Holding back the Right

7 Sep 2018


Last Tuesday saw a press conference held in Italy that sent shivers through the rest of Western Europe. Hungarian prime minister Viktor Orbán and Italian deputy prime minister Matteo Salvini met in the latter’s ‘Lombard fiefdom’ of Milan to discuss their joint approach to the European Union in advance of the next year’s EU parliamentary elections.


Neither man has much love for the EU. Mr Orbán’s far-right Fidesz party has received a huge boost in domestic support for its hard-line nationalism and aggressive approach to halting migration. Mr Salvini’s Northern League – part of Italy’s governing right-wing coalition – has likewise taken an uncompromising stance on free movement, most recently refusing to host refugees fleeing North Africa (a decision facilitated by Mr Salvini’s simultaneous position as interior minister). Both intend to take their personal brands of nationalist populism to the European Parliament next year, expecting to net disgruntled supporters from across the continent.


However, what was unusual about the Milan conference is that, rather than attacking the EU institution, Mr Orbán and Mr Salvini picked French president Emmanuel Macron as their target. Mr Orbán attacked the centrist leader’s broadly open immigration policy, claiming that France represented a ‘European force that backs migration’. Meanwhile Mr Salvini focused on the Italian government’s quarrels with Mr Macron, accusing him of calling for greater European cooperation whilst ignoring Italy. Both then jointly accused the French president of trying to ‘blow up’ the conservative European People’s Party (EPP) bloc in the EU Parliament – a group that includes Fidesz and Forza Italia, the Northern League’s populist allies currently led by Silvio Berlusconi.


Mr Macron’s response was swift. Speaking from a visit to Denmark, he remarked that Mr Orbán and Mr Salvini were ‘right to consider him a threat’ to their xenophobic approach to Europe. Mr Macron added that France would give no leeway ‘to nationalists and those who advocate hate speech’ – a comment aimed particularly at Mr Orbán, whose rhetoric frequently swings between dog-whistle antisemitism and apocalyptic islamophobia. It is also likely that these remarks were at least partly aimed at Marine Le Pen, leader of the far-right Rassemblement National (previously the Front National), whose political presence utterly collapsed in the wake of the 2017 French presidential election.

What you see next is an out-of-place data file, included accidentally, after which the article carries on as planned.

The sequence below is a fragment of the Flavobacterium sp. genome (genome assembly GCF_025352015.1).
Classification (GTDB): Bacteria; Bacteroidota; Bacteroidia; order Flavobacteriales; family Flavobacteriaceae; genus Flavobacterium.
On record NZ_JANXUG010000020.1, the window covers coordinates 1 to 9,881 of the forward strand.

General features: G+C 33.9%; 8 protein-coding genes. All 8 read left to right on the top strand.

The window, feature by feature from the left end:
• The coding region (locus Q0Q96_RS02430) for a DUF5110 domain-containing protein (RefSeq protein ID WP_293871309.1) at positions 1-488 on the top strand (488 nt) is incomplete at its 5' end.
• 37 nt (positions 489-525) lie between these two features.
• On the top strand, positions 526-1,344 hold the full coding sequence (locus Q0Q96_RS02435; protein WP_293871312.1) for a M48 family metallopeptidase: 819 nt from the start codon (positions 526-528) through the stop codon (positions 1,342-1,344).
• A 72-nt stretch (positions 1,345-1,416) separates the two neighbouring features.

The reason for Mr Macron’s immediate reply to the leaders of two relatively weak European states is simple: now that he is the figurehead of liberal Europe, he cannot allow attacks from the populist Right to go unanswered. Europe’s liberal voters need a solid alternative to the parties that come under the EPP umbrella, and Mr Macron is in a clear position to lead that alternative.


He has already started work on recruiting European parties to form a new centrist bloc for 2019. This strategy echoes his approach to the presidential election, in which he created the new En Marche! party and used it to smash aside the feeble opposition put up by established socialist and conservative parties. Such a plan could work on a continental level. Spain’s new leader Pedro Sanchez has already shown himself amenable to the pro-EU policies of Mr Macron (including sanctions on states that refuse to accept refugees), whilst more centrist governments in Belgium, the Netherlands and Scandinavia may be happy to join the flock.


A victory for a new centrist coalition in the EU Parliament would not only be a major boost to liberals in Europe, but would also help further Mr Macron’s view of turning France into the key power in Europe. A deal with the Germans – as some commentators are predicting – would most likely result in a German president of the European Commission (taking over from the incumbent Jean-Claude Juncker, a Luxembourger) and a French president of the European Central Bank. Once the influential but troublesome British vanish from Brussels in 2019, France and Germany will be able to wield far more power.


Italy and Hungary, for all their bluster, remain small fry compared to France and Germany. Other European countries may seem to be falling to right-wing populism, such as Poland and Austria, but outside of Mr Orbán and Mr Salvini’s friendship they lack cohesive organisation. It is therefore important that Mr Macron swats down any attempts to challenge France’s ascension to the position of leading liberal power in Europe.


Mr Orbán and Mr Salvini are correct to see Mr Macron as their enemy. His proactive approach to 2019 may derail their plans to push the EU in their preferred direction of outright xenophobia. For liberal Europe, this is too good a chance to miss.

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